Albert Fred "Red" Schoendienst (/ˈʃeɪndiːnst/; born February 2, 1923) is an American Major League Baseball coach, and former player and manager. An outstanding second baseman, he played for 19 years with the St. Louis Cardinals (1945–56, 1961–63), New York Giants (1956–57) and Milwaukee Braves (1957–60), and was named to 10 All Star teams. He then managed the Cardinals from 1965 through 1976, the second-longest managerial tenure in the team's history (behind Tony La Russa). Under his direction St. Louis won the 1967 and 1968 National Leaguepennants and the 1967 World Series, and he was named National League Manager of the Year in both 1967 and 1968. He was elected to the Baseball Hall of Fame in 1989. Schoendienst remains with the Cardinals as a special assistant coach; as of 2013 he has worn a Major League uniform as a player, coach, or manager for 68 consecutive seasons. He is the oldest living person to have managed a team that won the World Series.
Schoendienst was born in Germantown, Illinois. He signed with the Cardinals organization as an amateur free agent in 1942 and began his career in the D-level Georgia-Florida League with the Albany Cardinals, followed by the Union City Greyhounds of the Class D Kentucky-Illinois-Tennessee League. In 1943, after playing nine games for the Lynchburg Cardinals in the Class B Piedmont League he was promoted to the Double-A International League Rochester Red Wings, where he was named that league's Most Valuable Player before enlisting in the Army later that year. In 1944 he received a medical discharge due to a severe injury to his left eye. The injury significantly hampered his visual acuity while batting right-handed against right-handed pitching; he trained himself as a switch hitter, and eventually became one of the best in the game.
Schoendienst finished the '44 season with the Red Wings, then joined the Cardinals in 1945 as a left fielder, batting .278 with a league-high 26 stolen bases. In 1946 he moved to second base and helped the Cardinals to their third World Series title in five years. With sure hands and quick reflexes, he led the National League's second basemen for seven seasons and handled 320 consecutive chances without an error in 1950. His 1956 league record fielding average of .9934 stood for 30 years until broken by Ryne Sandberg. During the 1946 offseason he won the televised Home Run Derby.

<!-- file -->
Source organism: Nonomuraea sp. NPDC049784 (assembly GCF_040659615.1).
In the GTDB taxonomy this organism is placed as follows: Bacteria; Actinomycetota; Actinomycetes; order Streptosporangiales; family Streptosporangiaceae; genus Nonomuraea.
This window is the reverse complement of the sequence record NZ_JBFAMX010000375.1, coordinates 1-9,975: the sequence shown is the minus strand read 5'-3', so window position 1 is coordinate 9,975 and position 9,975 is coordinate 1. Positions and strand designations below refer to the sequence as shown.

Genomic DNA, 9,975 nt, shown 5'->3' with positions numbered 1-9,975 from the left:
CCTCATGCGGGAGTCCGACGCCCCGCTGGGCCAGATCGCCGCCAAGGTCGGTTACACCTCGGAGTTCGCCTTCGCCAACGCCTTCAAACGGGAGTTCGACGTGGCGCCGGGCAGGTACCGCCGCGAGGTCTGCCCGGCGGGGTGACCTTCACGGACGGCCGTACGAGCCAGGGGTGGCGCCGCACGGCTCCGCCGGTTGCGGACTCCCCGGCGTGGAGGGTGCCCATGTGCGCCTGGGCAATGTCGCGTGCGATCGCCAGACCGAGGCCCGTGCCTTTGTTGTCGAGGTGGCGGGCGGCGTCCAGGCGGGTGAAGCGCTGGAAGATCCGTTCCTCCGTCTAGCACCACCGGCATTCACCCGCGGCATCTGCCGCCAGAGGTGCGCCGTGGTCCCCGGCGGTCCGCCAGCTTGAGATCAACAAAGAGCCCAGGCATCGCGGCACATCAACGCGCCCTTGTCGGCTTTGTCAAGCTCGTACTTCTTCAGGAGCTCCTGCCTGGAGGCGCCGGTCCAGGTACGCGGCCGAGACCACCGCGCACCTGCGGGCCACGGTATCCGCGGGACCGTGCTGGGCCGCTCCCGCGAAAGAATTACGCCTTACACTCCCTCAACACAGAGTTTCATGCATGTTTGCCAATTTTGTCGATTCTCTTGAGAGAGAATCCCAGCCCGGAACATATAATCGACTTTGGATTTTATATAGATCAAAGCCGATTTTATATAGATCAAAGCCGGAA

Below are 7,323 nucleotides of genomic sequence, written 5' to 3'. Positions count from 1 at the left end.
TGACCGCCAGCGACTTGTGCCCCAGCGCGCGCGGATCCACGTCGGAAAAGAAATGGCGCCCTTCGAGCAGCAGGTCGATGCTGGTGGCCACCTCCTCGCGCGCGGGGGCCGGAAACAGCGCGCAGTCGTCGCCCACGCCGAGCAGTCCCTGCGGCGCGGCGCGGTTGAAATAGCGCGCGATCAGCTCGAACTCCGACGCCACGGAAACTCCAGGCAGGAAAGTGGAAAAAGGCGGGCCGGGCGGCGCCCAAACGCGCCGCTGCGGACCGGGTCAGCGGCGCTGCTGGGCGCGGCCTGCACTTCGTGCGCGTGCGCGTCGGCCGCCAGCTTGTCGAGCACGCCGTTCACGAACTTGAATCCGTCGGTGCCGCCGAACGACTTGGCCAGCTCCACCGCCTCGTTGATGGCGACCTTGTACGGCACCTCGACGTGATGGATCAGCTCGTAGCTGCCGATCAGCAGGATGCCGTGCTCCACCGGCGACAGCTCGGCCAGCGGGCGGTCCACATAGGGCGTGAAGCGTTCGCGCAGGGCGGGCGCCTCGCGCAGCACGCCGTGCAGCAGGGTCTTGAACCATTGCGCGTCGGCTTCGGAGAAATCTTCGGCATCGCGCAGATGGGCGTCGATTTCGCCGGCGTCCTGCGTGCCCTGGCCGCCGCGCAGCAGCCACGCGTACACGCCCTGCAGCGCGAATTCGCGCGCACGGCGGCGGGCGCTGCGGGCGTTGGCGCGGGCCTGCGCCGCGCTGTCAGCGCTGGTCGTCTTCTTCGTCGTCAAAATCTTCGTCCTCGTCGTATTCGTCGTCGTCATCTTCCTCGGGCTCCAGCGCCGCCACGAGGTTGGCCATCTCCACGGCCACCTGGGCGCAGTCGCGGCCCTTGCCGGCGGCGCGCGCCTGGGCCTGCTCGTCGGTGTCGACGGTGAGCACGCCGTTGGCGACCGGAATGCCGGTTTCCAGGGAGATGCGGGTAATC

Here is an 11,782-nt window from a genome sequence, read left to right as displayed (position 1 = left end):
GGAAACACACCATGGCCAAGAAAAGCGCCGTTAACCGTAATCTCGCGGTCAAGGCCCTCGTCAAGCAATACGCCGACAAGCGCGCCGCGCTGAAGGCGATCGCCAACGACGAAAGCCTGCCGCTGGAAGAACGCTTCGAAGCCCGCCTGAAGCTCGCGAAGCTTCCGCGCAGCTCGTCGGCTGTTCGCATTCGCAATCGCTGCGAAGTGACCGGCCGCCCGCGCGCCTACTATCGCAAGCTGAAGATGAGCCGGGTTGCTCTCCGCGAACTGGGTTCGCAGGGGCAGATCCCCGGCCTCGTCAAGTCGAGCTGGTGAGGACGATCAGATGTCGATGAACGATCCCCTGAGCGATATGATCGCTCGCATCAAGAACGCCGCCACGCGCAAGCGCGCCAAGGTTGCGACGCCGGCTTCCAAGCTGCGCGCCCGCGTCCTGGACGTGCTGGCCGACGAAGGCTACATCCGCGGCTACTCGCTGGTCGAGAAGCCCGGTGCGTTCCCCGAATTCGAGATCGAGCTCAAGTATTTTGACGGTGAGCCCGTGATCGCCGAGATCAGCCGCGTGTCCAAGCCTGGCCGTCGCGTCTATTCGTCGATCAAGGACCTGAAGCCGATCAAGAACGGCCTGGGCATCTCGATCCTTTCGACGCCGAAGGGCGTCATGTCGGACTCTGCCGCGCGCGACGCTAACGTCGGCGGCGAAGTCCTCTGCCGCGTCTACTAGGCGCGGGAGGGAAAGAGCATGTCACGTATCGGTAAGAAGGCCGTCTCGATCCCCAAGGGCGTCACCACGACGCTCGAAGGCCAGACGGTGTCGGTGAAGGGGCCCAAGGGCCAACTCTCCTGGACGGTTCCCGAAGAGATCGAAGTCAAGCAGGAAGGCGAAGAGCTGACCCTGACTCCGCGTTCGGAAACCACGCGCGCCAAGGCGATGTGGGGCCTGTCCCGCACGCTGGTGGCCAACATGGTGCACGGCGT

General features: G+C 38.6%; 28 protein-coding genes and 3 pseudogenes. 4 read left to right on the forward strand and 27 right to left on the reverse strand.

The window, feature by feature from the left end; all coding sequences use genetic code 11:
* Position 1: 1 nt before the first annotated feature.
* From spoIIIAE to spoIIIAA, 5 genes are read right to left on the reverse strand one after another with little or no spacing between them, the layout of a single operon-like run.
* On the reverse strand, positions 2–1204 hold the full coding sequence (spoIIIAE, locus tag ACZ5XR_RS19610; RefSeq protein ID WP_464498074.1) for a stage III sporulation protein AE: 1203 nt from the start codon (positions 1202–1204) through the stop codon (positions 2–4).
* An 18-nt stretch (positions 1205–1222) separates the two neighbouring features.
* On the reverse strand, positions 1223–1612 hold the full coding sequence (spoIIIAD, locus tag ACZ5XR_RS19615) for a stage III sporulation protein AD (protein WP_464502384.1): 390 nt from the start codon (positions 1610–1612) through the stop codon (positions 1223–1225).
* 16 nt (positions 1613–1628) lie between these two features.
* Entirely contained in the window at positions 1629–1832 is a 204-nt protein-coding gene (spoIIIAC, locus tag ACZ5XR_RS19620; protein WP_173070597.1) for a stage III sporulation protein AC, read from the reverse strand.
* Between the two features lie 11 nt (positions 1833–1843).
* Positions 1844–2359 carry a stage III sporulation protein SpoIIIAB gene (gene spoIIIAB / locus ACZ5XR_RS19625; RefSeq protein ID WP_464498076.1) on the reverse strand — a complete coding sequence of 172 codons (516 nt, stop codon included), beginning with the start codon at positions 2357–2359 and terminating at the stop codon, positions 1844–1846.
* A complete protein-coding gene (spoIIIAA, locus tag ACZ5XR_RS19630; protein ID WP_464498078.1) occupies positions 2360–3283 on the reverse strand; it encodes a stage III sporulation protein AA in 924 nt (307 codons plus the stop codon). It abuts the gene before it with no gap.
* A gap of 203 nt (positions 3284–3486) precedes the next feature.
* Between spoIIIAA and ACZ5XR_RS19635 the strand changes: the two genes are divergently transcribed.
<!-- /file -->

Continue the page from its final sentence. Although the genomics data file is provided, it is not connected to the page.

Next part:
Schoendienst in about 1953.
In 1956 the Cardinals traded him to the New York Giants, who dealt him the following season to the Milwaukee Braves, where he helped lead the team to its first pennant in nine years, batting .309 and finishing third in the NL MVP vote. In the World Series the Braves defeated the New York Yankees to win their only world championship in Milwaukee, and the franchise's first since 1914. Milwaukee repeated as NL champions in 1958 but lost to the Yankees in their World Series rematch; Schoendienst flew out to Mickey Mantle for the Series' final out.
During the 1958-59 off-season Schoendienst was diagnosed with tuberculosis and underwent a partial pneumonectomy in February 1959. He returned to the Braves in 1960 but was released at the end of the season. In 1961 he rejoined the Cardinals, first as a pinch hitter, then as a coach when Johnny Keane replaced Solly Hemus as the Cardinals' manager. Keane resigned the day following the Cardinals' 1964 World Series victory over the Yankees, and Schoendienst was named as his replacement. His managerial record over 12 full-time seasons (1965–76) and two subsequent stints as interim manager (1980 and 1990) was 1,041 victories and 955 defeats (.522). After two years as a coach for the 1977-78 Oakland Athletics, Schoendienst returned to the Cardinals as coach and special assistant to the general manager. He remains an employee of the Cardinals organization with the title of Special Assistant Coach.
In his playing career Schoendienst compiled a .289 batting average with 84 home runs, 773 runs batted in, 1223 runs, 2449 hits, 427 doubles, 78 triples and 89 stolen bases in 2216 games played. His defensive stats as a second baseman include 4616 putouts, 5243 assists, 1368 double plays, and only 170 errors in 10029 total chances for a .983 fielding average.
Schoendienst was a member of five winning World Series teams, all of which won in seven games: as a player with the Cardinals and Braves in 1946 and 1957 respectively; as the Cardinals manager in 1967; and as a Cardinals coach in 1964 and 1982. He was also a member of three teams that lost the Series after leading three games to one: the 1958 Milwaukee Braves (to the Yankees), the 1968 Cardinals (to the Detroit Tigers), and the 1985 Cardinals (to the Kansas City Royals).